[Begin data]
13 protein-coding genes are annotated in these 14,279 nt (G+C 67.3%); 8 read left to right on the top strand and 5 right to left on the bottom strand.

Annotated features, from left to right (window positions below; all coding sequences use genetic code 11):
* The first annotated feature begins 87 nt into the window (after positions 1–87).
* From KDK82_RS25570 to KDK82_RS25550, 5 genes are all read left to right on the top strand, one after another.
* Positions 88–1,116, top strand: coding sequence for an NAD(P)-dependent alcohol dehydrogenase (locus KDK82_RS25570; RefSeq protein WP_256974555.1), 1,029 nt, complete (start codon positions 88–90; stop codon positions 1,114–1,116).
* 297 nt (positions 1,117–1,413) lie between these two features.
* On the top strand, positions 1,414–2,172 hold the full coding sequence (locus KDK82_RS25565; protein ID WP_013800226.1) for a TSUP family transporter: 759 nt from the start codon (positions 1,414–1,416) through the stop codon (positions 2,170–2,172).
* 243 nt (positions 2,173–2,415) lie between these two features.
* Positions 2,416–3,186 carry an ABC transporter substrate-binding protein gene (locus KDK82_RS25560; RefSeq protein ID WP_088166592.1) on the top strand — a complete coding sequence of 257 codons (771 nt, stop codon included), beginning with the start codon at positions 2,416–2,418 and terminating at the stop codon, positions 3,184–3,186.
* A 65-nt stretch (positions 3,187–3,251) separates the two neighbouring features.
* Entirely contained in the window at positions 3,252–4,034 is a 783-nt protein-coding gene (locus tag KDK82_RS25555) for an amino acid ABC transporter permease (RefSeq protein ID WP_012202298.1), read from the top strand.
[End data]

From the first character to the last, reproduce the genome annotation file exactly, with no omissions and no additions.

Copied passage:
13 protein-coding genes are annotated in these 14,279 nt (G+C 67.3%); 8 read left to right on the top strand and 5 right to left on the bottom strand.

Annotated features, from left to right (window positions below; all coding sequences use genetic code 11):
* The first annotated feature begins 87 nt into the window (after positions 1–87).
* From KDK82_RS25570 to KDK82_RS25550, 5 genes are all read left to right on the top strand, one after another.
* Positions 88–1,116, top strand: coding sequence for an NAD(P)-dependent alcohol dehydrogenase (locus KDK82_RS25570; RefSeq protein WP_256974555.1), 1,029 nt, complete (start codon positions 88–90; stop codon positions 1,114–1,116).
* 297 nt (positions 1,117–1,413) lie between these two features.
* On the top strand, positions 1,414–2,172 hold the full coding sequence (locus KDK82_RS25565; protein ID WP_013800226.1) for a TSUP family transporter: 759 nt from the start codon (positions 1,414–1,416) through the stop codon (positions 2,170–2,172).
* 243 nt (positions 2,173–2,415) lie between these two features.
* Positions 2,416–3,186 carry an ABC transporter substrate-binding protein gene (locus KDK82_RS25560; RefSeq protein ID WP_088166592.1) on the top strand — a complete coding sequence of 257 codons (771 nt, stop codon included), beginning with the start codon at positions 2,416–2,418 and terminating at the stop codon, positions 3,184–3,186.
* A 65-nt stretch (positions 3,187–3,251) separates the two neighbouring features.
* Entirely contained in the window at positions 3,252–4,034 is a 783-nt protein-coding gene (locus tag KDK82_RS25555) for an amino acid ABC transporter permease (RefSeq protein ID WP_012202298.1), read from the top strand.